Why Data Breaches are caused by Employee Negligence
By Veriato - January 24, 2019
Every company – big or small – wants to avoid a data breach. Most efforts are placed on protecting the environment from external threat actors and cyber-criminal organizations attempting to get in.
But, according to Shred-It’s 2018 State of the Industry report, A material focus should be placed on internal employees. Those with access to critical, sensitive, protected, or otherwise valuable data pose a real threat. According to the report, of those enterprise organizations experiencing a data breach in the last year, CSOs found that 47% of the breaches were due to employee negligence, and 22% to deliberate employee theft or sabotage.
But it’s not just enterprises that should be concerned. According to Shred-It, an equally material 71% of small business owners who experienced data were attributed them to employees (42% negligence, 29% deliberate theft or sabotage).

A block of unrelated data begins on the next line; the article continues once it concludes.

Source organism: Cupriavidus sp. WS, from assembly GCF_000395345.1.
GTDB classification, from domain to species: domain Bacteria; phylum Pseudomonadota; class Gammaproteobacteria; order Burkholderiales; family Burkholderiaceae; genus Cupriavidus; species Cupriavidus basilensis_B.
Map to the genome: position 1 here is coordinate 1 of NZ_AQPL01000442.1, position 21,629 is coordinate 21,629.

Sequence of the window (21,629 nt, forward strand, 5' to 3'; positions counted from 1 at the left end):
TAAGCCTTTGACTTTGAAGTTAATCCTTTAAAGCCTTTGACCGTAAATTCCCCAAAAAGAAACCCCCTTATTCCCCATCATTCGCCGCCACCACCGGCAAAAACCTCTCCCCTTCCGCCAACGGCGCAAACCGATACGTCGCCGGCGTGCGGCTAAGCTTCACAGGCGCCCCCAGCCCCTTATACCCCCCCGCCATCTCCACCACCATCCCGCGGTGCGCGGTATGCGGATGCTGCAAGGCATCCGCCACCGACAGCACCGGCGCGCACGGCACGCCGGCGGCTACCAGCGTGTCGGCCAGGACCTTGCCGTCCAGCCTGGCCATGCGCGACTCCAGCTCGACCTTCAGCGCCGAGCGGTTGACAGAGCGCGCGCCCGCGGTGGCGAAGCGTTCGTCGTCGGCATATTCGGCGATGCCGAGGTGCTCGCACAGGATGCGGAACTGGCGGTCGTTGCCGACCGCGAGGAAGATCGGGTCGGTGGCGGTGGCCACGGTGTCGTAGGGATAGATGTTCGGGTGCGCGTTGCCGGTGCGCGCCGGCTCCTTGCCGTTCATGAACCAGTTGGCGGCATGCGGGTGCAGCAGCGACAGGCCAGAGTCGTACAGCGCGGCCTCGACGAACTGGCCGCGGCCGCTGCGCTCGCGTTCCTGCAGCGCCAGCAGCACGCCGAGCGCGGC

So, how can organizations get ahead of employee actions resulting in data breaches to either prevent a breach or minimize its affect?
Organizations should take a two-pronged approach to addressing this problem:
- Predict Maliciousness – there’s a reason an employee commits data theft or sabotage; they’re unhappy, they need money, the feel unappreciated at work, etc. Looking for shifts in behavior and communication via User and Entity Behavior Analytics can effectively predict using analysis of psycholinguistic indicators and communications mediums when employee’s loyalty shifts from the organization to themselves.
- Monitor User Activity – whether negligent or malicious in intent, employee behavior around data breaches involves the user performing some action that puts the organization at risk. Whether data is copied, printed, emailed, messaged, or shared, the user interaction with data and applications can be watched and alerted on via Employee Monitoring Software, notifying the organization of potentially threatening actions.
The Shred-It data makes it clear; employees are a material enough problem to require some oversight and scrutiny. So, if your security strategy doesn’t include monitoring and analyzing user behavior, it may be time to consider adding efforts to the protect against the insider.